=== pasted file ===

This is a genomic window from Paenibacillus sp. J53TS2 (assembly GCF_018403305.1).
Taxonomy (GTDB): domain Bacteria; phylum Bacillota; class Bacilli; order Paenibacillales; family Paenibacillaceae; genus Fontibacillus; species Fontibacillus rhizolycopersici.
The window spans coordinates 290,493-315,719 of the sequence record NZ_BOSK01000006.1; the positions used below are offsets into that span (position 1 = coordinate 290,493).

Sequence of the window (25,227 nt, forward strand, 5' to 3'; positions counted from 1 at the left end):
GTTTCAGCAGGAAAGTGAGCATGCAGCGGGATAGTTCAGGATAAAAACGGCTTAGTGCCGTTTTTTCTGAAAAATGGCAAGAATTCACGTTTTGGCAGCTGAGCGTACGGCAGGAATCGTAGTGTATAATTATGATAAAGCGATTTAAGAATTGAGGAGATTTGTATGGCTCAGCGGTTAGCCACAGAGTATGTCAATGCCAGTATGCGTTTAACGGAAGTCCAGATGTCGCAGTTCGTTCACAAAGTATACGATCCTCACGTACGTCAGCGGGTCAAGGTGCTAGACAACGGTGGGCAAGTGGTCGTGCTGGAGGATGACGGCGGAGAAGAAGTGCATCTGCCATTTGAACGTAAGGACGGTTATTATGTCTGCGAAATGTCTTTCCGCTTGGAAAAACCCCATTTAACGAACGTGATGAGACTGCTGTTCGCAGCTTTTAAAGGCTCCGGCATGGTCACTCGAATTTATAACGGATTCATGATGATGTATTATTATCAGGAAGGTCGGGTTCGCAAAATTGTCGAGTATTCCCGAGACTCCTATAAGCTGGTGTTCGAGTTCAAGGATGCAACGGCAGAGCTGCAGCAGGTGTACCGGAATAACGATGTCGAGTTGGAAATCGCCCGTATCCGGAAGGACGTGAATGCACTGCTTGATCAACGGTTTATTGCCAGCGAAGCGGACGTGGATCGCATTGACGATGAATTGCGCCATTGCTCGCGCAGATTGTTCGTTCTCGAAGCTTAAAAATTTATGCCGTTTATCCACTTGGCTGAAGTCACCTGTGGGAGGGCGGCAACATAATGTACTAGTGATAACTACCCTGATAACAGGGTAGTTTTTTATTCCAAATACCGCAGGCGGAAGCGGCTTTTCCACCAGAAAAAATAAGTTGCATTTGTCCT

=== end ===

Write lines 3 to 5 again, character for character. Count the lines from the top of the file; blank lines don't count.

The window spans coordinates 290,493-315,719 of the sequence record NZ_BOSK01000006.1; the positions used below are offsets into that span (position 1 = coordinate 290,493).

Sequence of the window (25,227 nt, forward strand, 5' to 3'; positions counted from 1 at the left end):
GTTTCAGCAGGAAAGTGAGCATGCAGCGGGATAGTTCAGGATAAAAACGGCTTAGTGCCGTTTTTTCTGAAAAATGGCAAGAATTCACGTTTTGGCAGCTGAGCGTACGGCAGGAATCGTAGTGTATAATTATGATAAAGCGATTTAAGAATTGAGGAGATTTGTATGGCTCAGCGGTTAGCCACAGAGTATGTCAATGCCAGTATGCGTTTAACGGAAGTCCAGATGTCGCAGTTCGTTCACAAAGTATACGATCCTCACGTACGTCAGCGGGTCAAGGTGCTAGACAACGGTGGGCAAGTGGTCGTGCTGGAGGATGACGGCGGAGAAGAAGTGCATCTGCCATTTGAACGTAAGGACGGTTATTATGTCTGCGAAATGTCTTTCCGCTTGGAAAAACCCCATTTAACGAACGTGATGAGACTGCTGTTCGCAGCTTTTAAAGGCTCCGGCATGGTCACTCGAATTTATAACGGATTCATGATGATGTATTATTATCAGGAAGGTCGGGTTCGCAAAATTGTCGAGTATTCCCGAGACTCCTATAAGCTGGTGTTCGAGTTCAAGGATGCAACGGCAGAGCTGCAGCAGGTGTACCGGAATAACGATGTCGAGTTGGAAATCGCCCGTATCCGGAAGGACGTGAATGCACTGCTTGATCAACGGTTTATTGCCAGCGAAGCGGACGTGGATCGCATTGACGATGAATTGCGCCATTGCTCGCGCAGATTGTTCGTTCTCGAAGCTTAAAAATTTATGCCGTTTATCCACTTGGCTGAAGTCACCTGTGGGAGGGCGGCAACATAATGTACTAGTGATAACTACCCTGATAACAGGGTAGTTTTTTATTCCAAATACCGCAGGCGGAAGCGGCTTTTCCACCAGAAAAAATAAGTTGCATTTGTCCT